The category shortlist – part of the BBC Food and Farming Awards – was revealed on BBC Radio 4’s Food Programme yesterday (March 19). The shortlisted entries include: subterranean city salad producer Growing Underground, Northern Ireland seaweed producer Islander – Rathlin Kelp and The Seed Co-operative.
Summing up the shortlist, BBC Food Programme presenter Sheila Dillon said: “So, a seed co-operative in south Lincolnshire, joins Islander Kelp and London’s Growing Underground: growing on sea and land and underneath the pavement.”
Growing Underground produces fresh micro greens and salad leaves 33m below the streets of Clapham, south London. Using hydroponic systems and LED technology, its crops are grown year-round in a pesticide-free environment below the streets of the capital.
According to the producer’s website: “Our greens are unaffected by the weather and seasonal changes, and thanks to our prime location, we reduce the need to import crops and drastically reduce the food miles for retailers and consumers.”
‘Reduce food miles for retailers and customers’
The business claims to prioritise sustainable growing practices and is working towards carbon neutral certification.
Growing Underground sells to wholesalers, local restaurants, and Londoners through Farmdrop. It also plans to supply the retail market in the near future.
Islander – Rathlin Kelp produces seaweed for manufacture into food products in a Marine Conservation area off the Rathlin coastline of Northern Ireland.
The Rathlin Island facility begins the production process by growing kelp plants in the firm’s nursery before growing the plants on around the coastline.
Once harvested, the organic kelp is kept fresh and never dried. The product is blanched to bring out its vibrant colour and to remove unnecessary salt before freezing to enable a one-year shelf-life.
Islander – Rathlin Kelp products include: noodle cut, tagliatelle cut, salad cut, minced and whole leaf. The business also makes kelp pesto with more than 60% kelp. The business supplies restaurants, specialist delis and wholesalers.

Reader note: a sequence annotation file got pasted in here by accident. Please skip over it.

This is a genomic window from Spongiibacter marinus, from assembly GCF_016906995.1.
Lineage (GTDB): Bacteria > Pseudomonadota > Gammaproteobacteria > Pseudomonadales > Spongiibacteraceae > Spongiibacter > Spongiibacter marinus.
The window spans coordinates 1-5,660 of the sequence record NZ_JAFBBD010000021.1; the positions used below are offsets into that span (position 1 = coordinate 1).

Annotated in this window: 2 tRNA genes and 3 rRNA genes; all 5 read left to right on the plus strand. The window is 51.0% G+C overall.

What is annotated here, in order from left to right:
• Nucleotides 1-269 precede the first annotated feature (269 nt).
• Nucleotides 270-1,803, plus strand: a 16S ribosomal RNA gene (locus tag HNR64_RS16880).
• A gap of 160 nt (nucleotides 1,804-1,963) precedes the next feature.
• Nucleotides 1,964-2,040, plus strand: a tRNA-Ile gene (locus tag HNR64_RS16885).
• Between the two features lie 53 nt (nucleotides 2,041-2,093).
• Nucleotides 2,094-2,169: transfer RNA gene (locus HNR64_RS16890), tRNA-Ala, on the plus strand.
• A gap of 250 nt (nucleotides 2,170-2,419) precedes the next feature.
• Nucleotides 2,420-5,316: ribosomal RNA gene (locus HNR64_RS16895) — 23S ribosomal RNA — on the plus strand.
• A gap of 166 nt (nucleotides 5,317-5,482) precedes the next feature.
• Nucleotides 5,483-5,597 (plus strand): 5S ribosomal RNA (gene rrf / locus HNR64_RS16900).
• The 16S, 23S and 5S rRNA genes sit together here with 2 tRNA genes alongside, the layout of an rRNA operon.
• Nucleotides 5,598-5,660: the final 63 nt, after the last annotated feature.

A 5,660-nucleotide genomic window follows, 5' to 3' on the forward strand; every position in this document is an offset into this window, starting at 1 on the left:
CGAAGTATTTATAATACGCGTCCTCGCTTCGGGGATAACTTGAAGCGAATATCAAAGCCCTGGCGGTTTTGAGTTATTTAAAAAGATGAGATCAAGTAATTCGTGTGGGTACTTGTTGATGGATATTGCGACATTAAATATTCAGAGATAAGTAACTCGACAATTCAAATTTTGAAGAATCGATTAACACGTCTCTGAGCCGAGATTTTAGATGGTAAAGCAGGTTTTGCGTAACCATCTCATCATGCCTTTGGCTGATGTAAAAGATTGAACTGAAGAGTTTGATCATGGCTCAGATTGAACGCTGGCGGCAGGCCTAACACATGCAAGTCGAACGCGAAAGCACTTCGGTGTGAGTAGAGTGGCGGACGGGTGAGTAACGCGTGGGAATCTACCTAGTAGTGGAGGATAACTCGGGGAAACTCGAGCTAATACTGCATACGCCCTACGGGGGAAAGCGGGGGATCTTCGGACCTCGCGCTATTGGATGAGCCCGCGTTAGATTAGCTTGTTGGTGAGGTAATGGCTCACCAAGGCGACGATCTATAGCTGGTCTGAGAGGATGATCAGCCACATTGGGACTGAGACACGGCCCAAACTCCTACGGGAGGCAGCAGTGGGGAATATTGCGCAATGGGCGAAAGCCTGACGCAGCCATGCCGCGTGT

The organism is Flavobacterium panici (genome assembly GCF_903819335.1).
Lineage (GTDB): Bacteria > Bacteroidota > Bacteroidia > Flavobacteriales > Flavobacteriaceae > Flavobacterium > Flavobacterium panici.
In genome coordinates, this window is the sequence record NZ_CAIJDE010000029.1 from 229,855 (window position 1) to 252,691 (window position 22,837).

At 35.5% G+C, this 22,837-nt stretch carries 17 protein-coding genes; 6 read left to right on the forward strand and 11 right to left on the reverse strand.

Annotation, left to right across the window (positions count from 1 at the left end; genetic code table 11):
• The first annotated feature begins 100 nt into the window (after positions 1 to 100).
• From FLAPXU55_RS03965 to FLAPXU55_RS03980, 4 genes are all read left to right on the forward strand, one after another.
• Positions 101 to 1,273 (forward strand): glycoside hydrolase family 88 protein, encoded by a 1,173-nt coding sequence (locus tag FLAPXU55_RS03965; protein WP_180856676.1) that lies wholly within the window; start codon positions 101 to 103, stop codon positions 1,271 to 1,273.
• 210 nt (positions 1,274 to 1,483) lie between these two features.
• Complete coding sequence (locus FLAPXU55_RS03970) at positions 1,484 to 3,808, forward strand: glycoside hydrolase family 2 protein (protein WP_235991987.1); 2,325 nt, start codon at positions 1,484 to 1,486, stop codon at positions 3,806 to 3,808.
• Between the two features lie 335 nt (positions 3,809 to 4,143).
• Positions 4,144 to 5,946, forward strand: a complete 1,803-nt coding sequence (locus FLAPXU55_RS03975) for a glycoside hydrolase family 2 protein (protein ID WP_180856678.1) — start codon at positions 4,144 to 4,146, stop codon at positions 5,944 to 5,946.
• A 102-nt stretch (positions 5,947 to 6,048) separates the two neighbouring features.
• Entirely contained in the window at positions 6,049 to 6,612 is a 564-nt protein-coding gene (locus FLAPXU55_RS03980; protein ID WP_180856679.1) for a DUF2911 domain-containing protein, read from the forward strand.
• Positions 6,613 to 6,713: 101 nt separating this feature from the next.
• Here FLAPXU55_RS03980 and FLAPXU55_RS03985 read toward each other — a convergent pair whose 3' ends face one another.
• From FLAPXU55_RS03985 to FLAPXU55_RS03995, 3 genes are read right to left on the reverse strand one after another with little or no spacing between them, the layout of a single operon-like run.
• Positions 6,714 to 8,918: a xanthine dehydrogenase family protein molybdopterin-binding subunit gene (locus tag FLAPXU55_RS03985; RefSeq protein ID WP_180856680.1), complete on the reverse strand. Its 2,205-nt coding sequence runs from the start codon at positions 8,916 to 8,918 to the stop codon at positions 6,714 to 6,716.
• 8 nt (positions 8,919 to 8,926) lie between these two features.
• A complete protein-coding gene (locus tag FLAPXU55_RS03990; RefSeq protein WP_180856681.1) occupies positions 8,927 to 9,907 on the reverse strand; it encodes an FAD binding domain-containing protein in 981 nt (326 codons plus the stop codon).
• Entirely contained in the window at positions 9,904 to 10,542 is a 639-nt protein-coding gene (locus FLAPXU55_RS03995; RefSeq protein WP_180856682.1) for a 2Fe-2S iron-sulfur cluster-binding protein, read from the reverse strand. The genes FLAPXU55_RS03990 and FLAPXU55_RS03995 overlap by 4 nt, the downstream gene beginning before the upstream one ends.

The Seed Co-operative, based at Gosberton Bank Nursury in south Lincolnshire, is a community-owned seed company that is working with a nationwide network of growers and farmers to grow open-pollinated seed.
‘Death of local and small-scale seed producers’
“Sadly, few people realise how threatened the availability of open pollinated seeds is,” according to a statement on the south Lincolnshire based organisation’s website. “Or the manifold ways in which agri-business has taken ownership of seed production, resulting in the domination of fewer and ever-larger multi-national corporations, and the death of local and small-scale seed producers.”
The organisation insists: “all of our sustainable futures depend on protecting their genetic biodiversity [of seed stocks]”.
A Community Benefit Society, the organisation is funded through shares that can be bought for £1. This year the number of shareholders reached 150.
Seeds with organic and biodynamic accreditation are sold via the organisation's website. At present, the 24ha farm produces vegetable and herb seeds with organic status but expects to receive biodynamic accreditation next year.
The judges of the Future Food Award are John Vincent, ceo and co-founder of the Leon food chain, and the Food Manufacture Group’s Mike Stones.
Meanwhile, the winner of the future food category and all the other Food and Farming Awards will be revealed at an awards celebration in Bristol on Thursday June 8.